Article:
Aim and purpose

Edquist (2019) has argued that decisions made by individual coworkers is the most important factor affecting what will be preserved, but one about which we still know very little. This paper aims to increase the knowledge about the work of two positions (the DC and RC) and their role in ensuring that the agency preserves the appropriate documentation to manage the infrastructure, both now and in the long term. The case study agency is information dense and critical to its societal context. Large amounts of tax money are spent on building and maintaining national infrastructure. In May 2018, the Swedish Government agreed to a National Plan for the transportation system 2018–2019. The plan, which cost 700 billion Swedish crowns to implement, was described as “the largest railway investment in modern times” (Swedish government, 2017). To maximize these resources, there is a need for reliable documentation about the infrastructure that is built, repaired or reconstructed.

The primary research questions addressed in the paper are:


What challenges do the two positions (DC and RC) face with regard to creating, sharing and preserving records with other areas within the agency?


How does this role structure affect archives creation within the agency as a whole?

Three secondary research questions were explored to answer the problem:


How are the formal responsibilities of DC and RC defined?


How do their holders view their own respective roles in relation to archives creation?


What avenues for improvement can be seen?

The interviewees are representative of the larger cadre of professionals currently involved in different types of work within the agency centered around information. Their roles are different from but linked to each other, and both are involved in the process of documentation delivery from investment projects to the maintenance department.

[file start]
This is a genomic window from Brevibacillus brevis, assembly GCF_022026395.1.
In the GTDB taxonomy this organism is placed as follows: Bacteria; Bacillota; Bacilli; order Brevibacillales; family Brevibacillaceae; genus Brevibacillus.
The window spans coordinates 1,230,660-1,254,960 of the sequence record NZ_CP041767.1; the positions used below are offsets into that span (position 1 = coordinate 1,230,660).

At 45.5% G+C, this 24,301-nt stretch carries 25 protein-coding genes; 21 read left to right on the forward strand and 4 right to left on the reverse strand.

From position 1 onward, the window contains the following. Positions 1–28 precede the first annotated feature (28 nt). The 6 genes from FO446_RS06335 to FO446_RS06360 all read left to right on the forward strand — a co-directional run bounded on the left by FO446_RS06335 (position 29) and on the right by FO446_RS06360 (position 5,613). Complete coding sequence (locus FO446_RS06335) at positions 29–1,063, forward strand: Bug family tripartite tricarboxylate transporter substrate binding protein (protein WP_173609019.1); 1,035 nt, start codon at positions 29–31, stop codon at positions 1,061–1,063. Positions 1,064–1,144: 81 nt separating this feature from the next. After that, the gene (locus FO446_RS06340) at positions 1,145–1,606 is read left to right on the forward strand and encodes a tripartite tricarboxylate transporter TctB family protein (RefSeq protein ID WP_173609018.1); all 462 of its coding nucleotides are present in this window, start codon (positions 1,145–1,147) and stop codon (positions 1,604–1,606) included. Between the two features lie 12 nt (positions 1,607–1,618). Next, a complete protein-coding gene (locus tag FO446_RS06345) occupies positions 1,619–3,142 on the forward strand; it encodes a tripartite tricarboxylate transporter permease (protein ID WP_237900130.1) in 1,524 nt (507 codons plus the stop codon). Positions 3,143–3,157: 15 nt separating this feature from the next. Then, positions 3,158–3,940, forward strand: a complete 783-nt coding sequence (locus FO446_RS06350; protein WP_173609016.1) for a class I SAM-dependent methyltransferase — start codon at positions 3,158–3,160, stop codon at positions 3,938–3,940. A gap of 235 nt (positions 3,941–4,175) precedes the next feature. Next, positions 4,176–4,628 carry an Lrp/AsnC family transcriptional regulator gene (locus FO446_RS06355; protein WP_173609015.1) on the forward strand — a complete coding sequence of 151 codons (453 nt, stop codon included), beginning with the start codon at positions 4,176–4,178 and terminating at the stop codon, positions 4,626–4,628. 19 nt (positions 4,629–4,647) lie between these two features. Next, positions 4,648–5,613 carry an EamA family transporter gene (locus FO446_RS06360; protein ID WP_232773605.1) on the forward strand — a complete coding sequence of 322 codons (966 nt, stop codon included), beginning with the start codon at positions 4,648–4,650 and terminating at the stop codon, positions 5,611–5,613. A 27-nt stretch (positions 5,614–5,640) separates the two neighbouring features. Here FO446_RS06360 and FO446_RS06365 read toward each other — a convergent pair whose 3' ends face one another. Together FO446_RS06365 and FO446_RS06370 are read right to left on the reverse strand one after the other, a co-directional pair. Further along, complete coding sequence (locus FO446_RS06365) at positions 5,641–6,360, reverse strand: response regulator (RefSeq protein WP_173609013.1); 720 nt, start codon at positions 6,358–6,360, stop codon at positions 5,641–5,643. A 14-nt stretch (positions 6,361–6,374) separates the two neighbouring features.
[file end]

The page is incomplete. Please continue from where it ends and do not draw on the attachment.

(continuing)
Literature review

Sundqvist and Svärd (2016) have emphasized that despite investments in both IT and legal frameworks, implementing good recordkeeping practices in organizations is still difficult; and less tangible factors, such as information culture, have a notable impact on records management. One such less tangible factor is the way co-workers and subdivisions act in relation to documentation. Oliver and Foscarini (2014) similarly highlighted the importance of tackling the so-called “people problem,” suggesting that a deeper understanding of organizational information culture can facilitate the development and promotion of sound record-keeping practices. This paper aims to advance that understanding through discussion about how different positions can affect recordkeeping practices, and the effect of assigning responsibility to professionals other than archivists and registrars. This focus is also informed by Jones and Vines, who advocated for the need to develop significant human and systems-based capabilities (termed “socio-technical capabilities”) in government departments and other public sector organizations to support the more effective description of information and its context in online environments. “In an organization, knowledge is created and organized by individuals, teams and departments who are embedded in a particular, familiar context […]” (Jones and Vines, 2016, p. 246).

This knowledge is something that might not be part of the traditional recordkeeping positions: in a study focused on technical drawings in archives, Sillitoe showed how some forms of records may be difficult for archivists to interpret, the principal barrier being that of terminology and concluded that “the main intellectual difficulty was found to lie in the substantially different patterns of communication used by original-use technical communities and subsequent archival communities” (Sillitoe, 2014, p. 157). Daum has argued that for records management program policies and procedures to work, understanding and awareness among employees is crucial, as well as education and enabling technologies:

All employees need to know what a record is and is not, how to use the records management technologies for retrieval, and where and how to send and retrieve records for reference” (Daum, 2007, p. 46)